root. However, the last thing it does during initialization is to give up root
access by becoming another user, so this is safe.
The program can also be compile-time configured to always do a chroot(), without
needing the -r flag.
Note that with some other web servers, such as NCSA httpd, setting up a
directory tree for use with chroot() is complicated, involving creating a
bunch of special directories and copying in various files. With merecat it's a
lot easier, all you have to do is make sure any shells, utilities, and config
files used by your CGI programs and scripts are available. If you have CGI
disabled, or if you make a policy that all CGI programs must be written in a
compiled language such as C and statically linked, then you probably don't
have to do any setup at all.
However, one thing you should do is tell syslogd about the chroot tree, so that
merecat can still generate syslog messages. Check your system's syslogd man
page for how to do this. In FreeBSD you would put something like this in
Substitute in your own chroot tree's pathname, of course. Don't worry about
creating the log socket, syslogd wants to do that itself. (You may need to
create the dev directory.) In Linux the flag is -a instead of -l, and there
may be other differences.
Merecat httpd supports the CGI 1.1 spec.,
In order for a CGI program to be allowed to run, its name must match the pattern
specified either at compile time, on the command line, or in the config file.
This is a simple shell-style filename pattern. Use * to match any string not
including a slash, or ** to match any string including slashes, or ? to match
any single character. Multiple patterns separated by | can also be used. The
patterns get checked against the filename part of the incoming URL. Remember
to quote any wildcard characters so that the shell doesn't mess with them.
Restricting CGI programs to a single directory lets the site admin review them
for security holes, and is strongly recommended. If there are individual users
that you trust, you can enable their directories too using the pipe syntax,
To disable CGI as a security measure, either disable the default
, or set the configuration file option
to the empty string, like this: cgi-pattern =
Note: the current working directory when a CGI program gets run is the directory
that the CGI program lives in. This isn't in the CGI 1.1 spec, but it's what
most other HTTP servers do.
CGI_PATTERN, CGI_TIMELIMIT, CGI_NICE, CGI_PATH,
Basic authentication is available as an option at compile time. See the included
configure script for details. When enabled, it uses a password file in the
directory to be protected, called .htpasswd
default. This file is formatted as the familiar colon-separated
username/encrypted-password pair, records delimited by newlines. The utility
included to help create and modify .htpasswd
can use a global
file if started with the
switch, or you can rely on a per directory
file which also protects subdirectories.
Access restriction is available as an option at compile time. If enabled, it
uses an access file in the directory to be protected, called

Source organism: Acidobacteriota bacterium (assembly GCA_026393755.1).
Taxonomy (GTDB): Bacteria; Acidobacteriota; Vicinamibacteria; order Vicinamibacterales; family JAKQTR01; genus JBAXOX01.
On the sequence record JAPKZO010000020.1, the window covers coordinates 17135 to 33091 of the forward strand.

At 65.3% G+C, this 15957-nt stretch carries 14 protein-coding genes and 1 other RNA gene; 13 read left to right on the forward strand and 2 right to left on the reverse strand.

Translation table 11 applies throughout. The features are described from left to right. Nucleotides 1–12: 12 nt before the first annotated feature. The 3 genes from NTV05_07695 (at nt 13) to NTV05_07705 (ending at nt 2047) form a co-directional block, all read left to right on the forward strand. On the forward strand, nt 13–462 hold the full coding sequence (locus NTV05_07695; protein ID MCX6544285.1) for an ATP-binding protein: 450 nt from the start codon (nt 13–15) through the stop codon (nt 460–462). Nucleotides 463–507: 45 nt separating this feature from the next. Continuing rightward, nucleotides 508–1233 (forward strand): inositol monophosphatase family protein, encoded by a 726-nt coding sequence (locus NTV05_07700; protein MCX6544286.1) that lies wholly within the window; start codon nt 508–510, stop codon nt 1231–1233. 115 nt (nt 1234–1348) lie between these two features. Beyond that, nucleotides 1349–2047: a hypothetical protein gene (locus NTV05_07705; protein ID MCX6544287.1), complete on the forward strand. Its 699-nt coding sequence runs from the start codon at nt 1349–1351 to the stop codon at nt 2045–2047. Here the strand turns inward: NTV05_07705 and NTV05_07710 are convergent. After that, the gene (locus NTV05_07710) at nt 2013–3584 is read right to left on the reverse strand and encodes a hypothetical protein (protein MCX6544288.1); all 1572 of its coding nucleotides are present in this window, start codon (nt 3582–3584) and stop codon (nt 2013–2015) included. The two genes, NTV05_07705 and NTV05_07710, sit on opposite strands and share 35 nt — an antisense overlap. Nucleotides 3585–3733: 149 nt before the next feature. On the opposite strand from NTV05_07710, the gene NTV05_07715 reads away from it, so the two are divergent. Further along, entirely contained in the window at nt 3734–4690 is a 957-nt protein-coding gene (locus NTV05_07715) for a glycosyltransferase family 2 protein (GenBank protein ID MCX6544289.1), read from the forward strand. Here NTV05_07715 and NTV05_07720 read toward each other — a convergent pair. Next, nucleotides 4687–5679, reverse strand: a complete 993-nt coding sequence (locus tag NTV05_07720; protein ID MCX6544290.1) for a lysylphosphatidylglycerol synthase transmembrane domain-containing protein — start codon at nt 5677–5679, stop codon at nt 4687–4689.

by default. This file consists of a
rule and a host address or a network range per line. Valid rules are:
- The following host address or network range is allowed to
access the requested directory and its files.
- The following host address or network range is not allowed
to access the requested directory and its files.
There are three ways to specify a valid host address or network range:
- e.g. 10.2.3.4
network with subnet mask,
- e.g. 10.0.0.0/255.255.0.0
network using CIDR notation,
- e.g. 10.0.0.0/16
can use a global
file if started with the
switch, or you can rely on a per directory
file which also protects subdirectories.
Note that rules are processed in the same order as they are listed in the access
file and that the first rule which matches the client's address is applied
(there is no order clause).
So if there is no allow from 0.0.0.0/0 at the end of the file the default action
is to deny access.
The throttle file lets you set maximum byte rates on URLs or URL groups. You can
optionally set a minimum rate too. The format of the throttle file is very
simple. A # starts a comment, and the rest of the line is ignored. Blank lines
are ignored. The rest of the lines should consist of a pattern, whitespace,
and a number. The pattern is a simple shell-style filename pattern, using
?/**/*, or multiple such patterns separated by |.
The numbers in the file are byte rates, specified in units of bytes per second.
For comparison, a v.90 modem gives about 5000 B/s depending on compression, a
double-B-channel ISDN line about 12800 B/s, and a T1 line is about 150000 B/s.
If you want to set a minimum rate as well, use number-number.
# throttle file for www.acme.com
** 2000-100000 # limit total web usage to 2/3 of our T1,
# but never go below 2000 B/s
**.jpg|**.gif 50000 # limit images to 1/3 of our T1
**.mpg 20000 # and movies to even less
jef/** 20000 # jef's pages are too popular
Throttling is implemented by checking each incoming URL filename against all of
the patterns in the throttle file. The server accumulates statistics on how
much bandwidth each pattern has accounted for recently (via a rolling
average). If a URL matches a pattern that has been exceeding its specified